This week, we continue with a bullish tilt toward equity positioning as the SPDR S&P 500 ETF (SPY) and the QQQ Trust (QQQ) trade at new all-time highs.
This week we drill down on the trends in the US equity market as the SPDR S&P 500 ETF (SPY) puts the February highs in its sights. The trends across the major market ETFs remain to the upside.
Despite the drumbeat of narratives about the reversal of the growth trade and even some advocating for outperformance on the part of small cap value, the bigger picture trends have not changed.
The odds of a stagflation environment are continuing to rise in our opinion. Over the past few weeks/months we have made this view clear by looking at both sides of the coin, growth and inflation. Over that time, the evidence continued to mount in favor of our view.
The start to earnings season was not all that exciting as the banks were met with mixed reviews that saw the trading shops put up outsized profits thanks to the explosion of volatility in the quarter and the Fed backstopping the credit markets.
It is safe to say that expectations are low as the bottom up consensus for the S&P 500 calls for a year over year earnings decline of about 45% in the 2Q. This would be the largest year over year decline since 2008. But that is well understood at this point.
The market does not care about our opinion regarding what it “should” do. Right now the market does not seem to care that COVID-19 cases and positive test rates are on the rise in the US. What the market cares about now is that economic data has been better than expected...
As we reach the half-way point of what has been an extremely eventful year in asset markets, this week we take a step back and assess the current landscape from a momentum perspective. Where is the momentum and how likely is it to persist?
The unprecedented amount of fiscal and monetary stimulus that has been showered on the US and global economies has the potential to lead to inflation...an environment of generally rising prices. Unfortunately, this could be playing out in an environment of little to no economic growth.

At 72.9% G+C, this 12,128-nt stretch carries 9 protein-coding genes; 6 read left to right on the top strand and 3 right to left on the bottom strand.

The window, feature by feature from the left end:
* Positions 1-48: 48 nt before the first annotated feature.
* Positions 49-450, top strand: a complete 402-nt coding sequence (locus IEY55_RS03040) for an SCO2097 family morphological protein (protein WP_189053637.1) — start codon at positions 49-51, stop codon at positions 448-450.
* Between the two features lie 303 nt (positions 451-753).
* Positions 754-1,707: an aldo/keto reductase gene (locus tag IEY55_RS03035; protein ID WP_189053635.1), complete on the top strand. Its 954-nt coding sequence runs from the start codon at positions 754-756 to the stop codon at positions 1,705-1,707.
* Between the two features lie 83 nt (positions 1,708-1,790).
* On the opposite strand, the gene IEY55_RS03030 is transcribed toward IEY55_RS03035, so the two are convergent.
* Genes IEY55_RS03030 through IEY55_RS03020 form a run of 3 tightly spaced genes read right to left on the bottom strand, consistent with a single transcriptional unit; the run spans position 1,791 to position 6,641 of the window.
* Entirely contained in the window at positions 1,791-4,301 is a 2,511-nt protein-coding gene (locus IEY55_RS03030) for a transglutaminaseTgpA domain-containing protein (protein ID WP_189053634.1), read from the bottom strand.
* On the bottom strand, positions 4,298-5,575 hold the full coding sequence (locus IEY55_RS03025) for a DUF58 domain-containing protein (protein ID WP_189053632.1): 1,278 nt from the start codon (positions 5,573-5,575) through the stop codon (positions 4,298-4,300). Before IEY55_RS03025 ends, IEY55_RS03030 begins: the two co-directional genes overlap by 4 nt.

If Chairman Powell’s comments are interpreted as signaling the likelihood of anemic economic growth over the next two years, we would expect the prevailing trends (growth over value; large over small) to reassert themselves shortly.
In the spirit of full disclosure, this week’s note largely serves as a set-up piece. The main market ETFs are all currently overbought after making dramatic rallies from the March 23rd lows. The strength has been largely driven by a rotation into the more cyclical areas of the market...
In the current market environment, both the bulls and the bears have data points on which they can stake their case. In this note we highlight both sides of the argument and then look at each asset class in an objective way to get a sense for what the market truly believes.
The narrative moves on with investors focused on economic re-openings and the path to a COVID-19 vaccine. We have written at length about how while many think that the market is disconnected from the economy, we do not think that is the case.